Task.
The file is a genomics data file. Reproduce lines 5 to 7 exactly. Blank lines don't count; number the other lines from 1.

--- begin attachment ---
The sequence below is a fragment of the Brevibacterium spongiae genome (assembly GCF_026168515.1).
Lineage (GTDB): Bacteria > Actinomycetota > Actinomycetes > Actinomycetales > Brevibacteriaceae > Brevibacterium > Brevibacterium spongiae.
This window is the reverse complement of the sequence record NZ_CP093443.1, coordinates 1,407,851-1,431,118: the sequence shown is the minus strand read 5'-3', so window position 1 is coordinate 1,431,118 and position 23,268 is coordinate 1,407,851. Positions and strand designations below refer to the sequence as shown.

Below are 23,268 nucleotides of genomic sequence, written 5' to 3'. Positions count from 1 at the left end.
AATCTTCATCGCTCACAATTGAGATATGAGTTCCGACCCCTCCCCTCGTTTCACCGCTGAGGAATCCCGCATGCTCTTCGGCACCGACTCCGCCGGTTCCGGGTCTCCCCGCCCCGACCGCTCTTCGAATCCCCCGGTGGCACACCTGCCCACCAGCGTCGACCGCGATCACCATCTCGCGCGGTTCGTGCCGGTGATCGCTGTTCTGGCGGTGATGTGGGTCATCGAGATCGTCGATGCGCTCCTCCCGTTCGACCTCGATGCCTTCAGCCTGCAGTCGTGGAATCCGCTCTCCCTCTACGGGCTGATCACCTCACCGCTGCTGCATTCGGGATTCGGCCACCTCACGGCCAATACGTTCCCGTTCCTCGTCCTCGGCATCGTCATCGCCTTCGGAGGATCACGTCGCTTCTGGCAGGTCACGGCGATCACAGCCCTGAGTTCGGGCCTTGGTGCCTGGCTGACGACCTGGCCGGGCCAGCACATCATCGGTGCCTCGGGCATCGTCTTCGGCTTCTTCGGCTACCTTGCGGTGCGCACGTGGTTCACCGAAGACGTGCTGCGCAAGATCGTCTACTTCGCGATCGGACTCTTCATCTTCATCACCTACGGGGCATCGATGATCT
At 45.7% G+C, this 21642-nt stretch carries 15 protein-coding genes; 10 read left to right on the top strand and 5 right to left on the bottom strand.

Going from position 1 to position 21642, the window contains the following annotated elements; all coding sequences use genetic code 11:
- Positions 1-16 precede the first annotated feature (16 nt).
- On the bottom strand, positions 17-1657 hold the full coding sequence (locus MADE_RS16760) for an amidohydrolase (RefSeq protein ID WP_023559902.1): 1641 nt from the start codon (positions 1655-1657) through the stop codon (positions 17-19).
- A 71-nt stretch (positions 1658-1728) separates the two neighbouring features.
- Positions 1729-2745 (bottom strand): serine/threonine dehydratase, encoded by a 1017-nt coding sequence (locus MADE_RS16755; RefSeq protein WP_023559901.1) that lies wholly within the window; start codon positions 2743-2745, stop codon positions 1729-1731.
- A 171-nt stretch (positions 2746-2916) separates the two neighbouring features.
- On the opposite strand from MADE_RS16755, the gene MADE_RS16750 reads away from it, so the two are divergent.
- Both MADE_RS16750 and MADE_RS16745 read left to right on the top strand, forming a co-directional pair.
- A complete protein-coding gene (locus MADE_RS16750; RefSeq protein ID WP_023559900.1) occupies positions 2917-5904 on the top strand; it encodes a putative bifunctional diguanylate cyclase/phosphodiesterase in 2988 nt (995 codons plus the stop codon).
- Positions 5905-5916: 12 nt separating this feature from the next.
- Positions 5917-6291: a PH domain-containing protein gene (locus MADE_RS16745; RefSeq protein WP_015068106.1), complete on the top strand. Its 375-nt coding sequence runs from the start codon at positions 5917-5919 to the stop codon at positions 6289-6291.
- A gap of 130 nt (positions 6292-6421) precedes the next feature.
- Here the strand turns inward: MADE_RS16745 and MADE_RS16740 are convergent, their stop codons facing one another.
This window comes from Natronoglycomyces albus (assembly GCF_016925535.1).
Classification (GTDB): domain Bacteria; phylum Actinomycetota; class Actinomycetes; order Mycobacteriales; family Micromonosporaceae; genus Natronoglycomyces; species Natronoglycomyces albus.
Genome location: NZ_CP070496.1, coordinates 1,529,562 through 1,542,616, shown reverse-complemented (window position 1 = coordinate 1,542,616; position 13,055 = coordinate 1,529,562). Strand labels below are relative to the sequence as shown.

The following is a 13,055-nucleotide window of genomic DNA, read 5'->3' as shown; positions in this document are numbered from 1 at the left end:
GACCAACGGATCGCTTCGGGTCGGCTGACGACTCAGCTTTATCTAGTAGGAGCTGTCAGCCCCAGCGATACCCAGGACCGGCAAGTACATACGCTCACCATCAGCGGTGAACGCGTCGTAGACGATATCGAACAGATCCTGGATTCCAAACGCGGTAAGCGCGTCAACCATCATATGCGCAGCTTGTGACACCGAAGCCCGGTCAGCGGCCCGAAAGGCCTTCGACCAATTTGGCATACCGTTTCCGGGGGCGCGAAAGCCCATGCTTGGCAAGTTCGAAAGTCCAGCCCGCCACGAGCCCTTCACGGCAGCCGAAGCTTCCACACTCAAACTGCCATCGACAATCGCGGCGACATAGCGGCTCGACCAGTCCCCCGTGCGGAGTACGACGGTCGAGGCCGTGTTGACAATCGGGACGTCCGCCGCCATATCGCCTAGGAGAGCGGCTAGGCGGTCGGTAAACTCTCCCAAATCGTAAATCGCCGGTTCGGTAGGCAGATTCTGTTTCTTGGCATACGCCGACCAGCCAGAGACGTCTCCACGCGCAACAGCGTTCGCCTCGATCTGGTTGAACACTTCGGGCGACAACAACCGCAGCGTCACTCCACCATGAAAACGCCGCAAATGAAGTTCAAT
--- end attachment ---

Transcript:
AATCTTCATCGCTCACAATTGAGATATGAGTTCCGACCCCTCCCCTCGTTTCACCGCTGAGGAATCCCGCATGCTCTTCGGCACCGACTCCGCCGGTTCCGGGTCTCCCCGCCCCGACCGCTCTTCGAATCCCCCGGTGGCACACCTGCCCACCAGCGTCGACCGCGATCACCATCTCGCGCGGTTCGTGCCGGTGATCGCTGTTCTGGCGGTGATGTGGGTCATCGAGATCGTCGATGCGCTCCTCCCGTTCGACCTCGATGCCTTCAGCCTGCAGTCGTGGAATCCGCTCTCCCTCTACGGGCTGATCACCTCACCGCTGCTGCATTCGGGATTCGGCCACCTCACGGCCAATACGTTCCCGTTCCTCGTCCTCGGCATCGTCATCGCCTTCGGAGGATCACGTCGCTTCTGGCAGGTCACGGCGATCACAGCCCTGAGTTCGGGCCTTGGTGCCTGGCTGACGACCTGGCCGGGCCAGCACATCATCGGTGCCTCGGGCATCGTCTTCGGCTTCTTCGGCTACCTTGCGGTGCGCACGTGGTTCACCGAAGACGTGCTGCGCAAGATCGTCTACTTCGCGATCGGACTCTTCATCTTCATCACCTACGGGGCATCGATGATCT
At 45.7% G+C, this 21642-nt stretch carries 15 protein-coding genes; 10 read left to right on the top strand and 5 right to left on the bottom strand.

Going from position 1 to position 21642, the window contains the following annotated elements; all coding sequences use genetic code 11: